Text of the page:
Hypertension Screening Program
We evaluated the impact of a youth-led hypertension screening program among high school students and community members
Client: The American Heart Association
Hypertension (high blood pressure) is a very common condition that can lead to heart attacks, strokes, and kidney disease.
Up to one-third of individuals with hypertension are unaware, and thus cannot benefit from available, effective treatments.
We evaluated two phases of an intervention enlisting high school students to conduct hypertension screening in their communities.
Over 1,600 students screened 11,920 community members and 603 fellow students for hypertension.
These screening efforts found 6% elevated blood pressure among adults and 14% among students.
Impact of an Urban Community Hypertension Screening Program on Participating High School Students
Ovbiagele, B, Hutchison P, Handschumacher L, Gutierrez M, Yellin-Mednick S, Beanes S, Cooper EM, Shields L, Horowitz D, Moore CL. Ethnicity & Disease. 2011;21(1):68-73.
Educating and Mobilizing Youth to Detect Undiagnosed Elevated Blood Pressure: Searching for the Silent Killer
Ovbiagele, B, Hutchison P, Handschumacher L, Coleman A, Gutierrez M, Yellin-Mednick S, Beanes S, Cooper EM, Pratt FD. Ethnicity & Disease. 2008;18:84-88.
Engaging High School Students in Community Health
In 2006, the American Heart Association hired Dr. Montoya (services were provided through Sentient Research beginning in 2007) to evaluate a large-scale intervention enlisting Los Angeles Unified School District (LAUSD) high school students to conduct hypertension screening in their communities.
In the first implementation of the program, 960 LAUSD students in predominantly Latino communities were trained to conduct blood pressure screening and provide educational materials and referrals. Students screened 5,200 community members, and identified 6% with elevated blood pressure. These individuals were given a phone number referral for follow-up care. This first phase of the program demonstrated that engaging high school students as outreach workers was a feasible way to reach large numbers of community members at risk for undiagnosed hypertension.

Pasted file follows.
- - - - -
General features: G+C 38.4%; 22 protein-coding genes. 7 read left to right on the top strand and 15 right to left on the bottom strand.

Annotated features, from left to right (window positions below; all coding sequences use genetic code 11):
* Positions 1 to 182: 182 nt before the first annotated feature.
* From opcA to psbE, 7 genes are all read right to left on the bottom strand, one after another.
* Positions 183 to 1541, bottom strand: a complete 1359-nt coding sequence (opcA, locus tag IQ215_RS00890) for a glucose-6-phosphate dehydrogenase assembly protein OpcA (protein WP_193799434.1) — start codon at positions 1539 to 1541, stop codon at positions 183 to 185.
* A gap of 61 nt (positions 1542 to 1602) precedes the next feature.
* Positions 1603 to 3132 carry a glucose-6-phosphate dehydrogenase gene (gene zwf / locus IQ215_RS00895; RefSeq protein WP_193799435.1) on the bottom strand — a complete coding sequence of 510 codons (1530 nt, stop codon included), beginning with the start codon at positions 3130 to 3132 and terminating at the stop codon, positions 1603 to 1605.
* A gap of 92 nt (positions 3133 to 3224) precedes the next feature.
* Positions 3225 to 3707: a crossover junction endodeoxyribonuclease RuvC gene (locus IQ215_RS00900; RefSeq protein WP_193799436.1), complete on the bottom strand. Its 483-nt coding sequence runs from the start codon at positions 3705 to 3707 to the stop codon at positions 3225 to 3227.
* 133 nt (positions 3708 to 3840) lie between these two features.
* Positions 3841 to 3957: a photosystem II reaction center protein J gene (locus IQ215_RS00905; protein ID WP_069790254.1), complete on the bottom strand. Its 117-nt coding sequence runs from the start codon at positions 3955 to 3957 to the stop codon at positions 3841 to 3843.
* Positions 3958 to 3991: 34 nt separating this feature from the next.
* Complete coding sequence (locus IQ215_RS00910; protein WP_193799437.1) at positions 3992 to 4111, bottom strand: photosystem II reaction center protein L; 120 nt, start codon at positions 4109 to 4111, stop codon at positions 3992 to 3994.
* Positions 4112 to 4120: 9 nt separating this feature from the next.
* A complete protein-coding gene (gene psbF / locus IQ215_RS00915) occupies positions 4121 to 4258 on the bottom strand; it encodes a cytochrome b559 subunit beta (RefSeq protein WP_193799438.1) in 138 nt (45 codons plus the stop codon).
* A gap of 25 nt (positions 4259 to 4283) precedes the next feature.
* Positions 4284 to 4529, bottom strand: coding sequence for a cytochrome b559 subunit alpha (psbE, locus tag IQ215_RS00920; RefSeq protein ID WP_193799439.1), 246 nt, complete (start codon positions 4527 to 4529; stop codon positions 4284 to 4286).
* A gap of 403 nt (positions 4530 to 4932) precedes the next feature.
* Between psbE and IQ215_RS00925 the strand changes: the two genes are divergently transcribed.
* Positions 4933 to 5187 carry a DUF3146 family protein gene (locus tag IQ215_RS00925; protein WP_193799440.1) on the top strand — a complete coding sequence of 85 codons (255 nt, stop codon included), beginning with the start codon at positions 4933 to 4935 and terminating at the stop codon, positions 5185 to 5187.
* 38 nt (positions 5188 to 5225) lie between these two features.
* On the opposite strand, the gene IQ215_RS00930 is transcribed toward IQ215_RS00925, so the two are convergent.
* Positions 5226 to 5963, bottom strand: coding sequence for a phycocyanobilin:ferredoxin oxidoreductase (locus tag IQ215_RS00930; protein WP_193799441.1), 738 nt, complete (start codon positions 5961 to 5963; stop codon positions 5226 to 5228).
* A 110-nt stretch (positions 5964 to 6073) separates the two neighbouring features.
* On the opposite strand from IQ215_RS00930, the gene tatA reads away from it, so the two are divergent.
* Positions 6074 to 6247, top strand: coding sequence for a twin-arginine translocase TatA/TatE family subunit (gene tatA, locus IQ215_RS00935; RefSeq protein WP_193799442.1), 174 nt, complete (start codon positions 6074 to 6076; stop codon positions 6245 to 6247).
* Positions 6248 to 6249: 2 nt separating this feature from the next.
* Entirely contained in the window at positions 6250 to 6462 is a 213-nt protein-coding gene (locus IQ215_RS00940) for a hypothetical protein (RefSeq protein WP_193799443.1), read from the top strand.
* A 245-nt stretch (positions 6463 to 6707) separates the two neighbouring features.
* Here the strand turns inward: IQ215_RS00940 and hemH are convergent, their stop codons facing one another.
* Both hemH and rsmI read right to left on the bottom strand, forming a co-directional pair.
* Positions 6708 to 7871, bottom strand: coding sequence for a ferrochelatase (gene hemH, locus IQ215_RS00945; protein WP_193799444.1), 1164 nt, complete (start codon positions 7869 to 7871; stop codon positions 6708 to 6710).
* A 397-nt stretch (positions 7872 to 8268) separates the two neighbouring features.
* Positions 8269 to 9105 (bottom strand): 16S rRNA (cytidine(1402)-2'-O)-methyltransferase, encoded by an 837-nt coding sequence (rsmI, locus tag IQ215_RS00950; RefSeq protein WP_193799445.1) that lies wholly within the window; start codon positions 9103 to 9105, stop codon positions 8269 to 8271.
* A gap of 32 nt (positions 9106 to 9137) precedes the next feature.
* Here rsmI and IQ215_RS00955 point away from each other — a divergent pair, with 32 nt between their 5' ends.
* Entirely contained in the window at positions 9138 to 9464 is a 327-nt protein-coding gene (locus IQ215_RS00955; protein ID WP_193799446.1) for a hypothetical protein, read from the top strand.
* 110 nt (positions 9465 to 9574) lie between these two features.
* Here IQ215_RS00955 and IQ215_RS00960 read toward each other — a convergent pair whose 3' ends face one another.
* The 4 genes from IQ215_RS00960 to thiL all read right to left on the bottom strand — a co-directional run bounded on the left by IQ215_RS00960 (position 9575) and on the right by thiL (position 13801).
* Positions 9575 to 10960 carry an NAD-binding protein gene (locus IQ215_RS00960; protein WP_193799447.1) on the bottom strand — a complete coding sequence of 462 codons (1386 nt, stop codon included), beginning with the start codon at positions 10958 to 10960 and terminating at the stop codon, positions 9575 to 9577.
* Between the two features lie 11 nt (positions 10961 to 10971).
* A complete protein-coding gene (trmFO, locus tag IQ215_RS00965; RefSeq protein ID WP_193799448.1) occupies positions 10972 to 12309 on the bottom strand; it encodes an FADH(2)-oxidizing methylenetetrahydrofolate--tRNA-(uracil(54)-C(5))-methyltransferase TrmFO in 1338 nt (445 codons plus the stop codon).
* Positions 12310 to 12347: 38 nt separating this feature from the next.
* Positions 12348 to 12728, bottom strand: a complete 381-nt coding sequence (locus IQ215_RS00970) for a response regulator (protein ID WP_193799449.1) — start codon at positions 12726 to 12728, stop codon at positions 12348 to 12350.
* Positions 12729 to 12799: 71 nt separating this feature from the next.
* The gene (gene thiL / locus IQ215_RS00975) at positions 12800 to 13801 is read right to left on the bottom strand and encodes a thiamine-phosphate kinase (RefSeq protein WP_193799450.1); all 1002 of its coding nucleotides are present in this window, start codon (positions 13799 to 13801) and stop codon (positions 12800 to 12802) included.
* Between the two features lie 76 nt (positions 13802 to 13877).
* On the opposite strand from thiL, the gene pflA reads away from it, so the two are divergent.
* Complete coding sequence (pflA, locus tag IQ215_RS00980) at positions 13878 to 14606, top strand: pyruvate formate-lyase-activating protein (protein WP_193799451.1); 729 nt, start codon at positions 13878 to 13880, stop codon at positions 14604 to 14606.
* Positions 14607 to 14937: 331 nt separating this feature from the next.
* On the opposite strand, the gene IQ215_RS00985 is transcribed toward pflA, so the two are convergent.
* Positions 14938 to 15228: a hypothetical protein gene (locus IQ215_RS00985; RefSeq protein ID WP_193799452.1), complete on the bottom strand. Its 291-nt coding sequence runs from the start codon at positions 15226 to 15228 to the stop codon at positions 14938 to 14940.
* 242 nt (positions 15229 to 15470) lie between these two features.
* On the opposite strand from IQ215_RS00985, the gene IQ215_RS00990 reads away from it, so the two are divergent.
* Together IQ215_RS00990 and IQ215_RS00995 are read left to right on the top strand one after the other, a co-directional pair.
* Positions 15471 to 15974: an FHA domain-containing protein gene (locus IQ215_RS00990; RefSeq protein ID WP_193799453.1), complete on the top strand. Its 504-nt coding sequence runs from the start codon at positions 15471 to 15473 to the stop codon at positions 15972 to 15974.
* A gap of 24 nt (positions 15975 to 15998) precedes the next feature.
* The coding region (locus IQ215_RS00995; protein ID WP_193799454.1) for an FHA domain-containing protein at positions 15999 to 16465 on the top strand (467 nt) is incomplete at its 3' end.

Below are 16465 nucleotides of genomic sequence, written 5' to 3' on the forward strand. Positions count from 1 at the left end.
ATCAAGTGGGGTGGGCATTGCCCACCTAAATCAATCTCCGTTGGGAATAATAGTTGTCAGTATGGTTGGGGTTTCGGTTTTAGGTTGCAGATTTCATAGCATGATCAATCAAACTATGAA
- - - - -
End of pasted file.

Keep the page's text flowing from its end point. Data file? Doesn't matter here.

This novel program trained high school students to identify adults with elevated blood pressure in their communities, and screened over 10,000 people.
In 2008, Sentient Research began working on the second phase of the program, which measured intervention impacts on students as well as community members. In this phase, we were responsible for developing a detailed study protocol, training program staff regarding data collection and quality assurance, developing and pilot testing an assessment for community participants, developing and pilot testing a pre- and post-test survey instrument for students (which measured blood pressure; demographics; risk behavior; and changes in knowledge, behavior, interest in healthcare careers, and empowerment), data analysis, and writing a comprehensive report.
One in six high school students screened in the study had elevated blood pressure, the overwhelming majority of whom had no prior hypertension diagnosis.
In the second phase of the program, students received similar training and conducted community screenings of over 6,000 community members. The trained students also conducted screenings of their fellow students. Of the 603 students who were screened, 14% had a blood pressure measurement in the hypertensive range. Students with elevated blood pressure readings were referred to the school nurse for follow-up. Students who participated in the training and screening program had significantly increased interest in certain health careers. At the end of the study, Sentient Research provided technical assistance with writing two manuscripts that were published in the journal Ethnicity & Disease.